Actress and Rhinebeck resident Hilarie Burton was all smiles as she showed off the renovations at Astor Services for Children and Families. 

"There was a whole community of children that needed attention, and I was craving children so it was a good fit," said Burton.

We got a tour of the newly-renovated residential units for ages 5-13. Burton said getting involved for her was personal. 

"I had experienced a miscarriage and that was really tough for me. Some moms I knew were trying to give me some busy work and they were like, 'Oh, you should come over and look at Astor; you should check that out,' " said Burton.

So she did with her friends from the group Families from Astor, setting off a nearly three-year fundraising and volunteerism campaign to support the child services non profit.

"You can see the way in which they bring attention to our work, and that brings excitement. You can see the way they care about the kids and families," said James McGuirk, ceo and executive director at the Astor Services for Children and Families.

The staff and volunteers designed the space specifically with the youth in mind. Everything, from the colors on the wall to the decals that were selected, represent the youth that live there.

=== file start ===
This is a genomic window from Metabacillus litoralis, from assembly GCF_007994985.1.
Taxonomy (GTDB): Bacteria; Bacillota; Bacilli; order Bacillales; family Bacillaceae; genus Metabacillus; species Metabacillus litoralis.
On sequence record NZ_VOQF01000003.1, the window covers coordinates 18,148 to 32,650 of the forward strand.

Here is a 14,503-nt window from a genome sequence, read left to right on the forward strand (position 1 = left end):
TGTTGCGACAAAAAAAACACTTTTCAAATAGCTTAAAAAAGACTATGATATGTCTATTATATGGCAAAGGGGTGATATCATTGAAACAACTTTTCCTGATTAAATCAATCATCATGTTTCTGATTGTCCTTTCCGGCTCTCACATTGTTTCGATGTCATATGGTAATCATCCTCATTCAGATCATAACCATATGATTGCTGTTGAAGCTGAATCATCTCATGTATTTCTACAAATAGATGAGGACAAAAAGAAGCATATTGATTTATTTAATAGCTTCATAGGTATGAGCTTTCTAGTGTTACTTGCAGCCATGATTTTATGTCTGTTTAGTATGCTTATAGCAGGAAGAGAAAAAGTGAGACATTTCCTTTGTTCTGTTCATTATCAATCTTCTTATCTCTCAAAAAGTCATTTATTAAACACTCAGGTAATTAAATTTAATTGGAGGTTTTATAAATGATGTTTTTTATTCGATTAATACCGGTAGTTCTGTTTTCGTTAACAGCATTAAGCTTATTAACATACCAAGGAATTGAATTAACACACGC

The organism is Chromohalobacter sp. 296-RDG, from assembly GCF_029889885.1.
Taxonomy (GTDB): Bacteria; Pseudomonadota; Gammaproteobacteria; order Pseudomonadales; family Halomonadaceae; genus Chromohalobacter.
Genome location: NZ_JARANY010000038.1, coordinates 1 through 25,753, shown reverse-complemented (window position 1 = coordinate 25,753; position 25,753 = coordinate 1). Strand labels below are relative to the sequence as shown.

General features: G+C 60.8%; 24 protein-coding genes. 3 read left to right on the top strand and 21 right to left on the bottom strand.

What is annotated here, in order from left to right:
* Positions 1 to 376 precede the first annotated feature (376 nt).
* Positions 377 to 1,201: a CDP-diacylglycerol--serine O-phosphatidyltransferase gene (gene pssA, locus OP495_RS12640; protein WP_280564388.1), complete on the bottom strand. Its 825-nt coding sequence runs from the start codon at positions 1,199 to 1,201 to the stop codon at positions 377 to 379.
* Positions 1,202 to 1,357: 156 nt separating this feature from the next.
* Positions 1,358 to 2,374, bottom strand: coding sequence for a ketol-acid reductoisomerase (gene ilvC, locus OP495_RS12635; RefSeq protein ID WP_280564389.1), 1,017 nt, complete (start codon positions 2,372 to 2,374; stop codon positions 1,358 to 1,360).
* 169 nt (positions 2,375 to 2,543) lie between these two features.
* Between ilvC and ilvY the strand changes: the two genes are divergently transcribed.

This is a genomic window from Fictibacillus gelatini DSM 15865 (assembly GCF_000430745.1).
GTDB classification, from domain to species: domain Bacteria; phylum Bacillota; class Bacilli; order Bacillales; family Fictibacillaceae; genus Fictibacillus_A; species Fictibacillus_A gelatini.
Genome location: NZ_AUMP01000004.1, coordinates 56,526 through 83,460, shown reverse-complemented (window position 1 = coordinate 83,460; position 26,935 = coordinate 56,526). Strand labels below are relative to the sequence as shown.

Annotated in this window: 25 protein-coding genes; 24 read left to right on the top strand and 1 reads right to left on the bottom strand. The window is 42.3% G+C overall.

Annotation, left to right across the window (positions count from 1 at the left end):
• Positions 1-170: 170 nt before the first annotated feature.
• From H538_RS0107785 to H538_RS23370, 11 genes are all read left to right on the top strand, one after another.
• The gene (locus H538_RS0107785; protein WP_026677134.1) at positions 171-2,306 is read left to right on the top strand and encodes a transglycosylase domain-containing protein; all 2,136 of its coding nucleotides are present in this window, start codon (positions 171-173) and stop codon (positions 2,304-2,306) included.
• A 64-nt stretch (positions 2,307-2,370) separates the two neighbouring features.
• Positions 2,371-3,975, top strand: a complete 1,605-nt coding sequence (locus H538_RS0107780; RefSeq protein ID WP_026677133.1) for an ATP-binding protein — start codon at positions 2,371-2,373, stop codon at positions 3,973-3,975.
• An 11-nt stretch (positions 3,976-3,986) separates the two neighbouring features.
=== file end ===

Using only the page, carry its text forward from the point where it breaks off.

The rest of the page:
The youth additionally had a say in selecting what their space looked like — which they described as helping them feel more comfortable.

"They get to reinvent who they are; here, you're not a kid that had something bad happen, you're a farmer," said Burton.

The staff at Astor said it took a village to get the work done, and their village was a team of dedicated volunteers.

Local contractors helped with renovation work pro-bono. Burton said her fan base helped get furnishings and decorations, which she said was sometimes a challenge.

"You'd think you could plug anything into Amazon and be like, 'Yeah, I want a bumble bee blanket,' but unless it's Transformers, there are no bumblebee blankes that aren't for a baby," said Burton. 

After this week, youth on these residential wings now have a space they can truly call their own.

"They say that you should put your grief to work, and I really believe in that, because this place saved me as much as I've been able to help it," said Burton.